Sister Mary Kealy of St. John the Evangelist has not for a moment forgotten the generosity of St. Matthew’s and other churches. “I have the greatest memories of people from Maine and many other states — from all over — helping us. You need so much help with a magnitude of a storm like this was.”
Deacon Gayden Harper, director of pastoral services of the Catholic Diocese of Biloxi, also praised the assistance efforts. “Unless you have experienced this, there is no way to articulate what this support has meant to us,” he said. “Tons of clothes came in to the area, and we never knew where they came from.”
Thompson saw this generosity blanket her neighborhood. “The coolest thing ever was when clothes were donated. There was no storage, so they were stockpiled in a local parking lot for people to pick through. I saw many, many people pulling out blue jeans and things out of these piles of clothes, and this meant so much to these people,” she said.
It’s hard to say exactly where those goods originated, but Vaillancourt received many letters of appreciation. The Rev. John Presley of the First Baptist Church in Ponchatoula, La., wrote: “The tractor-trailer full of goodies was such a blessing for so many people.”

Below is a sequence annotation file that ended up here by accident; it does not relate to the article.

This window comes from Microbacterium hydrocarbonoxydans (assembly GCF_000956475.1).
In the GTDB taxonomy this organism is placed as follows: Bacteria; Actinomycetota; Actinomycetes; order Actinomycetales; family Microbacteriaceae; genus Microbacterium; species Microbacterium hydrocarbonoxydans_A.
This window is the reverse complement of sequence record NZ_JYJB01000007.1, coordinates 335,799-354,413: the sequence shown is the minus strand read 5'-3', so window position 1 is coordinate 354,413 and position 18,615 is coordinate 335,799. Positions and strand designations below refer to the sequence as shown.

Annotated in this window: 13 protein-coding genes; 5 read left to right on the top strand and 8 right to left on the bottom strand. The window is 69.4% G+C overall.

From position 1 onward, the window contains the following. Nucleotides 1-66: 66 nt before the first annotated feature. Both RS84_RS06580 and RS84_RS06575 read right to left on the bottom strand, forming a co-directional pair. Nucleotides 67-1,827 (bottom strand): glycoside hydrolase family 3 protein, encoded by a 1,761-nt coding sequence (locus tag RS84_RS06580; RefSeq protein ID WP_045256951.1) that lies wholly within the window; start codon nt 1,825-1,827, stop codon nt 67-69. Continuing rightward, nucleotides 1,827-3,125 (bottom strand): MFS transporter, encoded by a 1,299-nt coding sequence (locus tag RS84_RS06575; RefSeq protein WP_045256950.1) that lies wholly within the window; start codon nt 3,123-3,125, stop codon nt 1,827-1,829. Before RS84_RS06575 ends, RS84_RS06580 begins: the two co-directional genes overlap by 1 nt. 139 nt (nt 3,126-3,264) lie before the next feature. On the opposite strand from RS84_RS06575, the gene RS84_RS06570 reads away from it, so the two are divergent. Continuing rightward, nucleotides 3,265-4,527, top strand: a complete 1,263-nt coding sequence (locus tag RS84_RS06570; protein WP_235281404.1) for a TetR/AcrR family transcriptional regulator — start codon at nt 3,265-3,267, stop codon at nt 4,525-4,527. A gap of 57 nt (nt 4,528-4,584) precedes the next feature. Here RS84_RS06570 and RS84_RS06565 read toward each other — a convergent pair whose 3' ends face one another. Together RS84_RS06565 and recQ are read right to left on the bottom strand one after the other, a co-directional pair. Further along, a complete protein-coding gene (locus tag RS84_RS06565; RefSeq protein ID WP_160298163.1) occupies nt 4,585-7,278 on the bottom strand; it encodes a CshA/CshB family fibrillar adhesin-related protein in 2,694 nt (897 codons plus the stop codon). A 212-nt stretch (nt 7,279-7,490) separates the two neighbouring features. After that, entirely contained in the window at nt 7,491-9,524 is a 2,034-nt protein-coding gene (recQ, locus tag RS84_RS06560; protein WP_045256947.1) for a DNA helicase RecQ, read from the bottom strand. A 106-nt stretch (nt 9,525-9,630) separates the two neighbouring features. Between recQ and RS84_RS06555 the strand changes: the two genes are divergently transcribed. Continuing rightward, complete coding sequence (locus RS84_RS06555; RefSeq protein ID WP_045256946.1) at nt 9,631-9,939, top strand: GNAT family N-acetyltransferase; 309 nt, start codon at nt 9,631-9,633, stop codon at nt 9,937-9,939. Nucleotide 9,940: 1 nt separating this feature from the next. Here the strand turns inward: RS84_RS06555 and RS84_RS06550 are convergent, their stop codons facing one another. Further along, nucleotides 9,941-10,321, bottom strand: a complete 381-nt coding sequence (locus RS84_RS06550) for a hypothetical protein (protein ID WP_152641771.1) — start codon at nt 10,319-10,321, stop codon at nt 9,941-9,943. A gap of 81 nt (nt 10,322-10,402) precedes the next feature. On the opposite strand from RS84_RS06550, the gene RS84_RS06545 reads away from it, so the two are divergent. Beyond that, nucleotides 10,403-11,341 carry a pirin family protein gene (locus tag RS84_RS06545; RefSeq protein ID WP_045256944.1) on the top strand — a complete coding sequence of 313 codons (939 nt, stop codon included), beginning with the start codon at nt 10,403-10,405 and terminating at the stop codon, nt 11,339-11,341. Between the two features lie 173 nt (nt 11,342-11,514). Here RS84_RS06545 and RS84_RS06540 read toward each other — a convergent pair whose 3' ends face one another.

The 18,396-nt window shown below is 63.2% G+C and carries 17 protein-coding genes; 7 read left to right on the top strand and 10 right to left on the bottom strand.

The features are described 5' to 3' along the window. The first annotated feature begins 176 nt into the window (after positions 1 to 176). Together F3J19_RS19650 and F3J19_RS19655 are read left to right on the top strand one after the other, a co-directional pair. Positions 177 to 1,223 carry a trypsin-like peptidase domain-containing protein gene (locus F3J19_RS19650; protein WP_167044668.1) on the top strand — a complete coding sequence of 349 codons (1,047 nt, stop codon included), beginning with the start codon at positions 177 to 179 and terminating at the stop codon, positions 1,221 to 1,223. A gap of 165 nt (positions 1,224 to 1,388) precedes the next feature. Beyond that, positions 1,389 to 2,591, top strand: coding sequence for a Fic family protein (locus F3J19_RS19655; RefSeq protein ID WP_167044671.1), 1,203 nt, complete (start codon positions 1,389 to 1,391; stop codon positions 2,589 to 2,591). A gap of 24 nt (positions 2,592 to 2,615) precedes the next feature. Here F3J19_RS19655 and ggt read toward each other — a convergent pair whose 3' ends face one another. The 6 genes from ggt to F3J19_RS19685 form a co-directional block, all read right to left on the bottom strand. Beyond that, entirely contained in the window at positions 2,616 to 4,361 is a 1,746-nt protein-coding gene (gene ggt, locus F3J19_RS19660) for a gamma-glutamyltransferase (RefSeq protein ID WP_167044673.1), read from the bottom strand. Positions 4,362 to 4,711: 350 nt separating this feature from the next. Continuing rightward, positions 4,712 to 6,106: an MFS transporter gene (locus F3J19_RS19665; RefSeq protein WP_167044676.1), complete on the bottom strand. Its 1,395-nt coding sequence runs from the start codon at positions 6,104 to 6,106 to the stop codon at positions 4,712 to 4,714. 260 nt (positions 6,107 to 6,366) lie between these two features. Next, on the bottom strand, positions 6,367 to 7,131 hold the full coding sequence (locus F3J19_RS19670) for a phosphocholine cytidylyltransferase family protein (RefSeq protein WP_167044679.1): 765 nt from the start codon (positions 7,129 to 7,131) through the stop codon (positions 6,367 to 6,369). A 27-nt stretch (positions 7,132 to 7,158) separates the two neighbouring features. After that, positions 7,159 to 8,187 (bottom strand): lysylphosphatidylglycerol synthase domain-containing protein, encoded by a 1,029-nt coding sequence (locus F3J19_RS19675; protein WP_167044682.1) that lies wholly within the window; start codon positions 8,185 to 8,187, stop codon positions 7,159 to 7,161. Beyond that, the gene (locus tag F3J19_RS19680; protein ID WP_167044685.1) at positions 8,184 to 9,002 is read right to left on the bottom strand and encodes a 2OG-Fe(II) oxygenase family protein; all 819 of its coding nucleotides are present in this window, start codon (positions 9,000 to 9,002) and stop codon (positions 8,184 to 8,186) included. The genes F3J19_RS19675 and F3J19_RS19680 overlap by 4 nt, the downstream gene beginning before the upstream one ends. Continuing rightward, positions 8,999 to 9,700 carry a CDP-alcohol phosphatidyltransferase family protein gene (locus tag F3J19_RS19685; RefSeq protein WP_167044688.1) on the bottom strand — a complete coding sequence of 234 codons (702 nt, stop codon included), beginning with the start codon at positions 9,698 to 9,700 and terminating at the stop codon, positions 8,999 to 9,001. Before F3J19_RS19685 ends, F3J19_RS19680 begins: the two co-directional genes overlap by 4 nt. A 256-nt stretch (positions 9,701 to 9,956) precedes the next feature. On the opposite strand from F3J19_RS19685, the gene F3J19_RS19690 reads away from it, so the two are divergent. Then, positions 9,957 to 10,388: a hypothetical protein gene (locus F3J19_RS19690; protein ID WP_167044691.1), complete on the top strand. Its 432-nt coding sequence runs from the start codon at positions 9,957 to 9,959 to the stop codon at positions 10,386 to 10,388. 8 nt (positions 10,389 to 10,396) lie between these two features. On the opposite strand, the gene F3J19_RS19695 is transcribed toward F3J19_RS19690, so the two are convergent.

The Rev. Cuthbert O’Connell of St. Clare Catholic Church in Waveland, Miss., who celebrated Mass from a Quonset hut after the hurricane, wrote, “Life has changed but not ended.”
As Wilson walks along the ocean’s edge, he quickly points out a powerful example of the renewal and rebuilding of this community. “Those trees were decimated after Katrina, and a local artist carved them into pelicans, dolphins and much more,” which are now featured on post cards.
Munsch recognizes the spirit, too. “Yes, we have come a long way since that dreary August day and ‘bright smiles of rebirth’ are blooming everywhere.”
People interested in helping should contact the Diocese of Biloxi, 1790 Popps Ferry Road, Biloxi, MS 39532.
Anne Gabbianelli O’Reilly is a free-lance writer who lives in Hampden and is a member of St. Matthew’s Catholic Church